Behrend professor writes coda after 25 years with jazz, concert and pep bands

Gary Viebranz will retire from the college this month
Gary Viebranz, teaching professor of music at Penn State Behrend, smiles while conducting the commencement band.

“Music is a visceral thing,” said Gary Viebranz, a teaching professor of music and the longtime director of "Music at Noon: The Logan Series at Penn State Behrend." “It can make us happy or provide an outlet for pain or grief.”

Credit: Penn State Behrend

ERIE, Pa. — Music is as close to time travel as humans can get. Hearing a particular song can transport you to earlier days: dancing in the kitchen with your mom, your first solo drive after getting your license, your high school prom, maybe even the day you buried a loved one.

“Music is a visceral thing that can actually cause changes to our body chemistry,” said Gary Viebranz, a teaching professor of music at Penn State Behrend and director of instrumental ensembles at the college, including the jazz, concert and pep bands. “It can make us happy or provide an outlet for pain or grief. ... Some songs are forever burned into our memories. I can remember songs that I played when I was seven years old.”

Viebranz has been making music since he was a child. He got his first instrument — a paper-headed drum set — for his fourth birthday. By age 6, he was playing the trumpet.

“It came somewhat naturally to me, and I practiced a lot, because I enjoyed it, so work ethic was easy for me to find,” he said.

Viebranz knew early on that he wanted to be a music teacher. For several years after college, he taught music at the high school level in the Cleveland area. A return to graduate school opened his eyes to the possibility of teaching college students.

“Crazy as it can be at times, teaching at the collegiate level is much calmer and more predictable than public high school,” he said.

Viebranz began teaching at Behrend in 1999. This month, after 25 years with the college, he will retire. Penn State News talked with him about music education, his career and his post-retirement plans.

Q: Can anyone learn how to play an instrument?

Viebranz: Yes, but it takes more persistence than some people want to put into it. It’s never too late, though.

Q: How many instruments can you play? Which is your favorite?

Viebranz: I play tuba, baritone, trombone and bass guitar. Tuba is my first love and my go-to.

Q: Is there an instrument you want to learn in retirement?

Viebranz: There are things I’d like to play around with, like my theremin, which is an electronic instrument that you don’t actually touch. I’d also like to get back to playing bass guitar again.

Q: Not everyone who participates in a school band wants to be a working musician. Why do you think students make time for it?

Viebranz: The point of music education isn’t to have a career in music. It’s to spawn creative thinking and make something abstract into something you can hear and feel. Music can serve a lot of purposes in a person’s life. It can be a way to escape or grieve or relate or find joy or relieve stress.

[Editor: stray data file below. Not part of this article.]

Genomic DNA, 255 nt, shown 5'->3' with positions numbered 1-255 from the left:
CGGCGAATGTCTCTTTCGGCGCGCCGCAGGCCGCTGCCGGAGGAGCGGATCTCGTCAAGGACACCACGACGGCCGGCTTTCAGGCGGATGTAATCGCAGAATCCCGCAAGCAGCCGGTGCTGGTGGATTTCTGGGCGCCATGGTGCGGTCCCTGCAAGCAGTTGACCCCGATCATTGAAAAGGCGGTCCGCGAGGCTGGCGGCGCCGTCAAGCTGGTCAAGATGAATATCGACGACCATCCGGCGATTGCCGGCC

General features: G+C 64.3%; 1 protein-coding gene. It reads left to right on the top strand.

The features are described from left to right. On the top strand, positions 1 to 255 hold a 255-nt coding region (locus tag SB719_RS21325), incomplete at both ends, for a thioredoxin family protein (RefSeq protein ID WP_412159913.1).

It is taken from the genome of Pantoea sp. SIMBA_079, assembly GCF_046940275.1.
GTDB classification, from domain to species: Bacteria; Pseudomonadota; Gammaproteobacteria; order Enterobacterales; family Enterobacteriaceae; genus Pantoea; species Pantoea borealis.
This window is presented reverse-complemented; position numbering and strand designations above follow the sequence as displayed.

Q: What changes have you noticed in teaching for 25 years?

Viebranz: It has become harder to find inroads into students’ mindsets, to widen the focus and have them entertain the idea that there is not always a single solution or result, but that there can be many ways to achieve an expected result.

Q: One of your most popular courses was about the Beatles. What did you cover?

Viebranz: We studied everything from pre-Beatles to Beatlemania and on through the group’s breakup. They recorded 13 commercial albums, which made it easy to set up the course by covering one album each week through the semester.

Q: "Music at Noon: The Logan Series," which you directed, is one of the college’s most enduring musical traditions. How did you get involved?

Viebranz: The program had been going for 10 years when I came to Behrend. Several years later, I said I would do it for a year, and here we are. It’s been going strong for 34 years. I have been involved for 17 of them. And yes, it will continue after me.

Q: Do any "Music at Noon" performances stick out in your memory?

Viebranz: In their own ways, they have all been memorable. You have to live each concert in the moment. One of the unique things about the program is that it draws an all-ages audience, from Erie elementary school children to college students to older community members.

Q: What would people be surprised to find on your Spotify playlist?

Viebranz: Well, you might be surprised to know that I don’t have Spotify. That said, I have eclectic musical tastes. I’m open to listening to anything, and I don’t worry about labels. Of course, I enjoy the music of my youth — things that were popular in the mid- to late-1980s — the most.

Q: What will you most miss about Behrend?

Viebranz: The people. Many students, faculty and staff members have become like family.


Heather Cass

Publications and design coordinator

Penn State Erie, The Behrend College

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